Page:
Feds Reach $144M Deal Over Ex-Airman’s Mass Shooting
By: Enrique Serna
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Feds Reach $144M Deal Over Ex-Airman’s Mass Shooting
Written by: Daniel Wilson & Edited by: Michael Watanabe
Re-posted from Law360 (April 5, 2023, 8:27 PM EDT) — The government on Wednesday announced a tentative $144.5 million settlement with more than 75 plaintiffs to resolve a case alleging the U.S. Air Force was responsible for an ex-airman’s deadly 2017 mass shooting at a Texas church.
The agreement, which is still subject to court approval, would end the government’s Fifth Circuit appeal of a Texas district court’s decision holding the U.S. Air Force 60% responsible for the attack for failing to report Devin Patrick Kelley’s court-martial conviction to a national background check database. U.S. District Judge Xavier Rodriguez had found the Air Force liable for $230 million in damages in consolidated suits from survivors and families of victims of the attack.
The November 2017 shooting at First Baptist Church in Sutherland Springs, Texas, left 26 people dead and 22 others injured. After the shooting, Kelley fled the church and killed himself.
In July 2021, Judge Rodriguez ruled that he may have been prevented from purchasing firearms that he should have been disqualified from owning had Air Force personnel reported a 2012 domestic violence conviction.
“No words or amount of money can diminish the immense tragedy of the mass shooting in Sutherland Springs,” said a statement from Associate Attorney General Vanita Gupta. “Today’s announcement brings the litigation to a close, ending a painful chapter for the victims of this unthinkable crime.”
Lead trial counsel for the plaintiffs, Jamal Alsaffar of Whitehurst Harkness Brees Cheng Alsaffar Higginbotham & Jacob PLLC, told Law360 on Wednesday that the agreement provides monetary relief to survivors who need to pay for medical care for permanent injuries.
“So many of these families are dealing with the after-effects of what an AR-15 does to the human body,” Alsaffar said. “It destroys bodies. That’s what it’s designed to do. And so many of these survivors, including several children, have lifelong injuries and they need help now, and will for the rest of their lives.”
He praised the families as courageous for challenging the government over its role in the gunman’s ability to access the rifle he used, saying Judge Rodriguez’s ruling forced the government to change the FBI‘s National Instant Criminal Background Check System, or NICS, by adding tens of thousands of felons to its rolls.
“They took on the federal government of the United States and made them accountable for 30 years of allowing dangerous felons to get access to the most dangerous weapons imaginable,” Alsaffar said.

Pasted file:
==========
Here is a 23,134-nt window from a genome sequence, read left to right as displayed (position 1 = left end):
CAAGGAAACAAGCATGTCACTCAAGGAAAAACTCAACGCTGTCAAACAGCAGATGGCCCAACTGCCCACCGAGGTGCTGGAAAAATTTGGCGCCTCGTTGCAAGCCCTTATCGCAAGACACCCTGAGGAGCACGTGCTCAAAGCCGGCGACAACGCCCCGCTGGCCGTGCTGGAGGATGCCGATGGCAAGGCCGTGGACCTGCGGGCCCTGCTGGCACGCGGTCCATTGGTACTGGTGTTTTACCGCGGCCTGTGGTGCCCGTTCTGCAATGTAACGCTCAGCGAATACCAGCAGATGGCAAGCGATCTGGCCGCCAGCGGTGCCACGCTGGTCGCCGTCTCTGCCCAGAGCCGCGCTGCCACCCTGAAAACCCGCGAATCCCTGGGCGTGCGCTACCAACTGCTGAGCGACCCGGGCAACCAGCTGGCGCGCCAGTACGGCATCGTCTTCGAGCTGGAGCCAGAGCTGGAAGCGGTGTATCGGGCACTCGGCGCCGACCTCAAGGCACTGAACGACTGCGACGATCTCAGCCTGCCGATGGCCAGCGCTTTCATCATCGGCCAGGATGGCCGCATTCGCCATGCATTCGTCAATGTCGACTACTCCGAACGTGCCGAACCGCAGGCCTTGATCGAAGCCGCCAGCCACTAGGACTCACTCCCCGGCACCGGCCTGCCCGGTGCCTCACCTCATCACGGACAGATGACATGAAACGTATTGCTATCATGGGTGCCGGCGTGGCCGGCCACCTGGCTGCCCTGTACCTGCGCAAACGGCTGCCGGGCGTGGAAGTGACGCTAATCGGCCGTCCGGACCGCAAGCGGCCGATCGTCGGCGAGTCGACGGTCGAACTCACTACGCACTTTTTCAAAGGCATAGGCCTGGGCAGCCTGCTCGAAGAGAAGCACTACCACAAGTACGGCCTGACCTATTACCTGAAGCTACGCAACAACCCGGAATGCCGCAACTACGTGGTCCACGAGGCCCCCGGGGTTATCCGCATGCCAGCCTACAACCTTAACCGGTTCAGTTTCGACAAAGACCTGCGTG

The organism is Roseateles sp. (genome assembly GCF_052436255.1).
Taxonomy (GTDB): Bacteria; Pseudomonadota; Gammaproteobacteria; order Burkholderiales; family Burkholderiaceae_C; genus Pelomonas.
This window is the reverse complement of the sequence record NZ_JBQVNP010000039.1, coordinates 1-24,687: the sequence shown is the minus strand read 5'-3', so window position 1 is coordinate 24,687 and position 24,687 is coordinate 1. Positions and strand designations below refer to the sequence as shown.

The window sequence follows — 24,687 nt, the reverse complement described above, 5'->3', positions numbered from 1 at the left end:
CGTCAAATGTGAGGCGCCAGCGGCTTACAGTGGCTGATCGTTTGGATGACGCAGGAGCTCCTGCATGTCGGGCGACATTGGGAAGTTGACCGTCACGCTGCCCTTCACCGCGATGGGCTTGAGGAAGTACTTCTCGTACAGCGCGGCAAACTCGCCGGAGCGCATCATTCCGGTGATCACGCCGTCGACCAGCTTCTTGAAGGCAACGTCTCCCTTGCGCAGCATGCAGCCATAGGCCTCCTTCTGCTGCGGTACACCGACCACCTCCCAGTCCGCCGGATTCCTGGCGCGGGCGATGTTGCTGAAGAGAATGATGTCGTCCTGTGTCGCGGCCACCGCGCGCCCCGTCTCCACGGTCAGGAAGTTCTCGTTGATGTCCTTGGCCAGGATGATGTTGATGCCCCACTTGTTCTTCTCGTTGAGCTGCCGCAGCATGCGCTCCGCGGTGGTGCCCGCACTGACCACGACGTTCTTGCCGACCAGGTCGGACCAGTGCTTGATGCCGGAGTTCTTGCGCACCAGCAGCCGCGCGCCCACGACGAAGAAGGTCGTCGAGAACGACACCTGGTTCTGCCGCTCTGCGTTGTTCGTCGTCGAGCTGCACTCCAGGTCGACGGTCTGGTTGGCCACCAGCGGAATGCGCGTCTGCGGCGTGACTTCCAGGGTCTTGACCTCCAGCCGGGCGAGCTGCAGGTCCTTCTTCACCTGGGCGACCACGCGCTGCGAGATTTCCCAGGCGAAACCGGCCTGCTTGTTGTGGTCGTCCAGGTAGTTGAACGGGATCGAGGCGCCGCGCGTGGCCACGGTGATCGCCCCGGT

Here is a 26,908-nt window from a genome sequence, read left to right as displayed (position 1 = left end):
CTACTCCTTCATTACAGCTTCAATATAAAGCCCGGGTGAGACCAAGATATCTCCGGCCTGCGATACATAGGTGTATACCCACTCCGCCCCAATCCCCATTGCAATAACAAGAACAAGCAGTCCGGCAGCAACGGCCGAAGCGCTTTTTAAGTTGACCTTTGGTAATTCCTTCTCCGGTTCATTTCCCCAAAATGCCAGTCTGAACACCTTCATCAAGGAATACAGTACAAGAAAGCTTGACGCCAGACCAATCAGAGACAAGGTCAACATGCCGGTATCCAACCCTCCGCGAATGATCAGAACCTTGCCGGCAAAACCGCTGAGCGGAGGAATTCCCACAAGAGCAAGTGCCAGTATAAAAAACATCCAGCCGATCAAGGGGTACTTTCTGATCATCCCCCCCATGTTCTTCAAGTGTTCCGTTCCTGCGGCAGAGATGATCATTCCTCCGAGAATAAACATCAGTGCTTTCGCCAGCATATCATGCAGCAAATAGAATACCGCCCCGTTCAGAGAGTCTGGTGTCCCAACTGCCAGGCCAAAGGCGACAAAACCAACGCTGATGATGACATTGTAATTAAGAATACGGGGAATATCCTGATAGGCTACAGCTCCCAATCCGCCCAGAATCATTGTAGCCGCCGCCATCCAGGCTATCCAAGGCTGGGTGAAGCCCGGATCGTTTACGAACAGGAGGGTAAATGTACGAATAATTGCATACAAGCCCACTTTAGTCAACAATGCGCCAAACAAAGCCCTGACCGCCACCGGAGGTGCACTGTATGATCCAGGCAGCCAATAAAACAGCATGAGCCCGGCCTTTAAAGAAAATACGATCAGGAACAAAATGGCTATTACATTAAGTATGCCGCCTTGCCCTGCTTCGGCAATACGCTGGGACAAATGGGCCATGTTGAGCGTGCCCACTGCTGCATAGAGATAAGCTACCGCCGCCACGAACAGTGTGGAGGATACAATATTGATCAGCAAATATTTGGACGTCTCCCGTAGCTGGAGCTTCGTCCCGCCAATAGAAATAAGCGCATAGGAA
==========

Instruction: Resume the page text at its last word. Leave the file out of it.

He described Judge Rodriguez’s findings as historic, saying it established that background checks are effective at preventing dangerous people from obtaining firearms.
He noted that the National Rifle Association supported the government’s appeal, alleging it opposed the ruling’s stance that background checks work “because that part is something we can build on.”
The NRA Institute for Legislative Action, the lobbying arm of the gun rights group, had published an article the day the government filed its brief to the Fifth Circuit in January, arguing the suit had made the Biden administration “admit inconvenient truths about the limitations of gun control.”
But Alsaffar said the appeal’s end preserves what the families fought hard for.
“We made the country safer and we want that to stand, and so for them, that is the thing they were worried about most, was that the government’s appeal would take that away,” Alsaffar said.
The NRA did not immediately respond to a request for comment late Wednesday.
The Air Force is represented by Brian M. Boynton, Mark B. Stern, Joshua M. Salzman and McKaye L. Neumeister of the U.S. Department of Justice‘s Civil Division and Jaime Esparza of the U.S. Attorney’s Office for the Western District of Texas.
The victims and their families are variously represented by Jamal K. Alsaffar and Tom Jacob of Whitehurst Harkness Brees Cheng Alsaffar Higginbotham & Jacob PLLC, Jason P. Steed of Kilpatrick Townsend & Stockton LLP, April A. Strahan and Robert E. Ammons of The Ammons Law Firm, Daniel J.T. Sciano of Tinsman & Sciano, Daniel D. Barks of Speiser Krause PC, Mark W. Collmer of Collmer Law Group, Dennis C. Peery and R. Craig Bettis of Tyler & Peery, Tim Maloney and Paul E. Campolo of Maloney & Campolo LLP, George LeGrand and Stanley Bernstein of LeGrand & Bernstein, Joseph M. Schreiber and Erik A. Knockaert of Schreiber Knockaert PLLC, Justin Demerath of O’Hanlon Demerath & Castillo, Jason C. Webster of The Webster Law Firm, Brett T. Reynolds of Brett Reynolds & Associates PC, Marion M. Reilly of Hilliard Muñoz Gonzales LLP, Hugh J. Plummer of the Law Office of Thomas J. Henry.
The case is Holcombe v. U.S., case number 22-50458, in the U.S. Court of Appeals for the Fifth Circuit.
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